Dog Adoption: The benefits
A dog is for life. A puppy becomes a dog. This is a concept that proposes the obvious, yet many puppy-adopting families are learning this the hard way.
The average life expectancy of a medium sized dog is twelve years, which means the decision to invite one into the home should not be taken lightly. In a lot of circumstances the efforts of caring for a puppy have proved too much, thus resulting in puppy abandonment.
Puppies require the same love, commitment and patience that babies do, especially as they have been taken from their mothers. You wouldn’t suddenly give away a baby just because you couldnt take the constant nappy changing.
There are many options when it comes to dog adoption that could help smooth out the sometimes unwanted or unexpected effects of what a new addition to the family can have. For instance, bypassing the puppy/messing stage can often work in favor for big and busy working families. Re-homing a dog doesn’t necessarily mean re-homing an old, unfriendly ugly dog nor does it mean losing out on the fun a puppy brings. In fact there are just as many young dogs and puppies looking for the permanent loving home they should have found first time round.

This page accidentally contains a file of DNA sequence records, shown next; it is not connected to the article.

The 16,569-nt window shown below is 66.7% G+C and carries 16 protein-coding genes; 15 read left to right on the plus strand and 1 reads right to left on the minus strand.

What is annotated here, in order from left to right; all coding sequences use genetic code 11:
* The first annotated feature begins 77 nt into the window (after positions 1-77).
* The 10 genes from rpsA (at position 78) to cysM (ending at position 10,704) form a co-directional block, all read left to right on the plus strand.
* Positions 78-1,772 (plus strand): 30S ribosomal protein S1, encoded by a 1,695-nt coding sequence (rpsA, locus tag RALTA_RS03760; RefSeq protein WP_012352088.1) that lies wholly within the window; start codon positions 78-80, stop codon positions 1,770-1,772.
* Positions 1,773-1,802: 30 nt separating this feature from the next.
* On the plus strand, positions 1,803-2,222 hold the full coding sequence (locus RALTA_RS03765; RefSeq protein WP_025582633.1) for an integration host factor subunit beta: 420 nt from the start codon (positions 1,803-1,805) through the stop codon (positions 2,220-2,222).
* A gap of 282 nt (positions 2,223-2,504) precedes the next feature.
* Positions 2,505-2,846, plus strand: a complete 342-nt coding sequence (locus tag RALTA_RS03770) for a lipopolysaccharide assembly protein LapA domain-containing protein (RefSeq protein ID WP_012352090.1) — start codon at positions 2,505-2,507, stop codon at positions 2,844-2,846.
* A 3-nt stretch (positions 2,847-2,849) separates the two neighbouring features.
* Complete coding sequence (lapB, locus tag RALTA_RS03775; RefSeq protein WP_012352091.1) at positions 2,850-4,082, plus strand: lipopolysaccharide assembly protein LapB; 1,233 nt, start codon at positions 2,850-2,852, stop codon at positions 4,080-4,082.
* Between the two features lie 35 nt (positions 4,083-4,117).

There are a number of owners who have found bringing up a dog a lot more difficult than expected. This leads to the dog having to be put up for adoption. For many families, money and work commitments are the main reasons that they feel they can no longer pledge themselves to a dog. For others, it is the simple yet nave reason of not realising how much hard work a new pup would be.
It is for this reason that dogs of all breeds, colours and ages need re-homing. So after weighing up the pros and cons of getting a dog, the second question you need to ask yourself is; get a puppy? Or re-home a pooch?
Katie Williams has worked in many animal shelters to help animals find a new home. She is currently working for pet insurance company Pet Protect, winner of a 5 star Defaqto pet insurance.